ROOTFS Unlock Over SSH

# Become root.
#
sudo -s

# Install dropbear + initramfs hooks.
#
apt install dropbear-initramfs

# Align dropbear SSH host keys with OpenSSH. Normally this isn't
# considered a best practice, but...
#
#     (1) We're only ever connecting to the Pi over usb0, not an open
#         network (or, god forbid, the internet).
#     (2) We're actually going to take steps in a moment to MAKE SURE
#         that (1) is true.
#
# Since we're only connecting to the Pi via SSH over a SINGLE cable,
# using a private IP address, and with SSH host keys that are unique to
# this device, the danger of having these keys disclosed in the event
# that someone got ahold of the Pi's microSD card seems minimal (after
# all, such an attacker could just trojan the initramfs.zst directly).
#
# (Note that you should make sure to set an EMPTY password when using
# ssh-keygen to convert they keys to PEM format, as dropbear doesn't
# support password-protected host keys.)
#
cd /etc/dropbear/initramfs
rm -f dropbear_*_host_key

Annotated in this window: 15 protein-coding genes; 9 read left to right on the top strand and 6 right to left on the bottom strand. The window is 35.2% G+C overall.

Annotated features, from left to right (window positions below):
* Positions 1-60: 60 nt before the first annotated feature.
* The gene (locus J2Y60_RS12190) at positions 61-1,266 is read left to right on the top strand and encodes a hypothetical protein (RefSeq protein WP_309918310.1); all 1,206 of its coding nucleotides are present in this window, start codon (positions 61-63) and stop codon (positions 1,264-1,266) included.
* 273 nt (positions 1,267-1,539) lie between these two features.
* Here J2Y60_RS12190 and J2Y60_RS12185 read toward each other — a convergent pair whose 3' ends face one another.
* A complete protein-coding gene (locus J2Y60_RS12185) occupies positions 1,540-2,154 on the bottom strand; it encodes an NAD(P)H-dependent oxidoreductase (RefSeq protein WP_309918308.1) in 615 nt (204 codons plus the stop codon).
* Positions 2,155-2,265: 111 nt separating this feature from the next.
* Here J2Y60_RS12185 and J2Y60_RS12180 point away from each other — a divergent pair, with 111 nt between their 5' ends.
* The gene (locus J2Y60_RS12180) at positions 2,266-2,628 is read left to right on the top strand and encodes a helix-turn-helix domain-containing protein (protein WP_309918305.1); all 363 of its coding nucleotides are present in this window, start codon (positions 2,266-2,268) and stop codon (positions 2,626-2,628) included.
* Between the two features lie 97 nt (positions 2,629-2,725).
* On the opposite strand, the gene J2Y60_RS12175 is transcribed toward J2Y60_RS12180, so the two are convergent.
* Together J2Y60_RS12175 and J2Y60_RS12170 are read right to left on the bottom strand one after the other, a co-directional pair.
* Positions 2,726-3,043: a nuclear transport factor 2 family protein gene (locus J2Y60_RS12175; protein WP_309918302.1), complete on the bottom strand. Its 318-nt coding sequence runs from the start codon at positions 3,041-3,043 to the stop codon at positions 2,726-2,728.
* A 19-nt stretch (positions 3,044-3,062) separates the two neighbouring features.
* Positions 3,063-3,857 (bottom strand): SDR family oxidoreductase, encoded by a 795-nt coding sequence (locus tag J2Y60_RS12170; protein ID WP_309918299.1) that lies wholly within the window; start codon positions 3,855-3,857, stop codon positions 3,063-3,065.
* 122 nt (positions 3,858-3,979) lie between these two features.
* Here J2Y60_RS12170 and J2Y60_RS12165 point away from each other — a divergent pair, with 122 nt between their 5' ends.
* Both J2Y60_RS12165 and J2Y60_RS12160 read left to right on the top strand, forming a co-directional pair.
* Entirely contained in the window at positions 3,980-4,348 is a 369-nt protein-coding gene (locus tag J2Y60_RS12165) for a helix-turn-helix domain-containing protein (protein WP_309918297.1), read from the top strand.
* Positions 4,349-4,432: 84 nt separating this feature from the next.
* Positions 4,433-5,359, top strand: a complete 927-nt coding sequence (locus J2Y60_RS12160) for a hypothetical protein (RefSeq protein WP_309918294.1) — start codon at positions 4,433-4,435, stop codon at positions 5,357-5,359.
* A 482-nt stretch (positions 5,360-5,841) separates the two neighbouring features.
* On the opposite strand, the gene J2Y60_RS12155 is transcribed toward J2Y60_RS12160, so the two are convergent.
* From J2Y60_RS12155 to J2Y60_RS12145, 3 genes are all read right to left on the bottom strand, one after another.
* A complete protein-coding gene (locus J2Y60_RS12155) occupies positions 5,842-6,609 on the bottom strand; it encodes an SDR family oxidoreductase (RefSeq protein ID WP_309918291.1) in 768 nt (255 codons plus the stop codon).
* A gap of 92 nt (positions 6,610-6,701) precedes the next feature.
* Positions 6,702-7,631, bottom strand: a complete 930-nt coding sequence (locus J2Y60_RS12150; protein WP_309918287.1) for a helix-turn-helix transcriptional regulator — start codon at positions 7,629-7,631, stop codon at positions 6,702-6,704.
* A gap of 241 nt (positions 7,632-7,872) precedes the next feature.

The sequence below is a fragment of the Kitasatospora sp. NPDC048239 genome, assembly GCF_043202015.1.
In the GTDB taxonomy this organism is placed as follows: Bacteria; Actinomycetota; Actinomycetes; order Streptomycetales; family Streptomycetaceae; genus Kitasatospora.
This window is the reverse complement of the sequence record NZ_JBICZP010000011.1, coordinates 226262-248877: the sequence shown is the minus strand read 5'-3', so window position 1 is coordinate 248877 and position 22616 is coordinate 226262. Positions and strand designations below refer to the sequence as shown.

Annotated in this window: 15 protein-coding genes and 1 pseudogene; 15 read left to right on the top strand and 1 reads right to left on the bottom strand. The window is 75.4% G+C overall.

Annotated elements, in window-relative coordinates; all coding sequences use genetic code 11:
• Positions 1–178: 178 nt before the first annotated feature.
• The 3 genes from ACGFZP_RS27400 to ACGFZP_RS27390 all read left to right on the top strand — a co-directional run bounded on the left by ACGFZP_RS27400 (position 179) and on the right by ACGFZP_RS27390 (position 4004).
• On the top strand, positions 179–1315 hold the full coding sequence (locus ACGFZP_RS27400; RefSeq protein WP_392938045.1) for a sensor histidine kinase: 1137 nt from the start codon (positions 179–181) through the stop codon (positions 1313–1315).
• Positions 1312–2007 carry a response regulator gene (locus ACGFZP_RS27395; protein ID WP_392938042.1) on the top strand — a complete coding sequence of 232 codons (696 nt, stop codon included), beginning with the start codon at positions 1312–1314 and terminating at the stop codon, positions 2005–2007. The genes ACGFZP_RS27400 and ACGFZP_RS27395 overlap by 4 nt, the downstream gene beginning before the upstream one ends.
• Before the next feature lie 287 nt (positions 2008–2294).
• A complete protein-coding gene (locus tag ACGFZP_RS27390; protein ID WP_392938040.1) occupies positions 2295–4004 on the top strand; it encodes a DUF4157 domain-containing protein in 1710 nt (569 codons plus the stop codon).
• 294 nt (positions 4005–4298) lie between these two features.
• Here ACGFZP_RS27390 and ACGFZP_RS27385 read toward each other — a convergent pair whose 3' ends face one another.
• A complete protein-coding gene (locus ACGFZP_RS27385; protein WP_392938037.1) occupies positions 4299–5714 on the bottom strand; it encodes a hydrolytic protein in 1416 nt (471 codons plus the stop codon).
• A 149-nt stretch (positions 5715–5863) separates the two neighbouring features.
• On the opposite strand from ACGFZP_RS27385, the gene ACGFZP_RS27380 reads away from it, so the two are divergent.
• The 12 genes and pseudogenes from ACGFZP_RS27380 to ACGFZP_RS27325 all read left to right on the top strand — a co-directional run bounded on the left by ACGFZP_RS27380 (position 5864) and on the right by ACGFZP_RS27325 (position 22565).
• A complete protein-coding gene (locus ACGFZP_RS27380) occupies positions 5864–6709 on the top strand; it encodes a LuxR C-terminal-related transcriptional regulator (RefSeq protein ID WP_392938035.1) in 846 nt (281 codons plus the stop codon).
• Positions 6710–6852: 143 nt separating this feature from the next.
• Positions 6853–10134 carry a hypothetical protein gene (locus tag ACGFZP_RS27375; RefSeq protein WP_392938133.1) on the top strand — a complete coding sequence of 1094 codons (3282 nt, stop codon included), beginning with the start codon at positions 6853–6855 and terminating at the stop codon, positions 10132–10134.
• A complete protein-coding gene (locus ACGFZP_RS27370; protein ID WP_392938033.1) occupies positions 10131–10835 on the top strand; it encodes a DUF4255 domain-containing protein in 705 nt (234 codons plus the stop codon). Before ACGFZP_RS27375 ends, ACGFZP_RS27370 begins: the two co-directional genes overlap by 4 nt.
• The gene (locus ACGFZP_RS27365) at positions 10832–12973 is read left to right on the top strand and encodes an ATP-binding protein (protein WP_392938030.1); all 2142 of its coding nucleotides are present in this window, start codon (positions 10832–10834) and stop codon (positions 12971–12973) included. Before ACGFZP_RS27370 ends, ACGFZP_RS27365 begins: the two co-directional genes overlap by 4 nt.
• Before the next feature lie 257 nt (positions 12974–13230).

cp /etc/ssh/ssh_host_*_key .
for SSH_KEY in $(ls -1 ssh_host_*_key); do
	DROPBEAR_KEY="$(echo "$SSH_KEY" | \
		sed -e 's/ssh_host_\(.*\)_key/dropbear_\1_host_key/')"
	ssh-keygen -m PEM -p -f $SSH_KEY
	dropbearconvert openssh dropbear $SSH_KEY $DROPBEAR_KEY
	rm -f $SSH_KEY
done

# At this point you'll need to add your SSH public keys to
# /etc/dropbear/initramfs/authorized_keys. I'm not writing out this
# step explicitly though; you could be generating a new keypair here,
# using keys you copied over when setting up the encrypted microSD
# card, or just copying ~/.ssh/authorized_keys (and making sure that
# the permissions are right!). You do you.
#
# That said!
#
# As a fan of per-host keys I'm not in love with this step, since it
# means that if I reset my iPad then I need an external keyboard to
# unlock the Pi before I can copy over the new public key.
# Unfortunately, I don't see any way to support a password-based login
# (which I think is "secure enough" in here for the same reason that I
# think that re-using the SSH host keys is "secure enough" in this
# particular context) without modifying dropbear's initramfs setup hook
# (which I'd rather not do, as any changes will be overwritten if the
# dropbear-initramfs package is updated).

# Add dropbear configuration options. In particular, for an unlock of
# ROOTFS on successful login.
#
sed -i -e 's;^#DROPBEAR_OPTIONS=$;DROPBEAR_OPTIONS="-jks -c /usr/bin/cryptroot-unlock-ssh";' /etc/dropbear/initramfs/config

# Drop permissions.
#
exit

Create /usr/local/sbin/cryptroot-unlock-ssh.sh:

#!/bin/sh

ROOTFS_DEV=crypt_rootfs

if [ ! -b /dev/mapper/$ROOTFS_DEV ]; then
	if [ -f /cryptroot/crypttab ]; then
		ROOTFS_UID="`grep $ROOTFS_DEV /cryptroot/crypttab | cut -d ' ' -f 2`"
	elif [ -f /etc/crypttab ]; then
		ROOTFS_UID="`grep $ROOTFS_DEV /etc/crypttab | cut -f 2`"
	else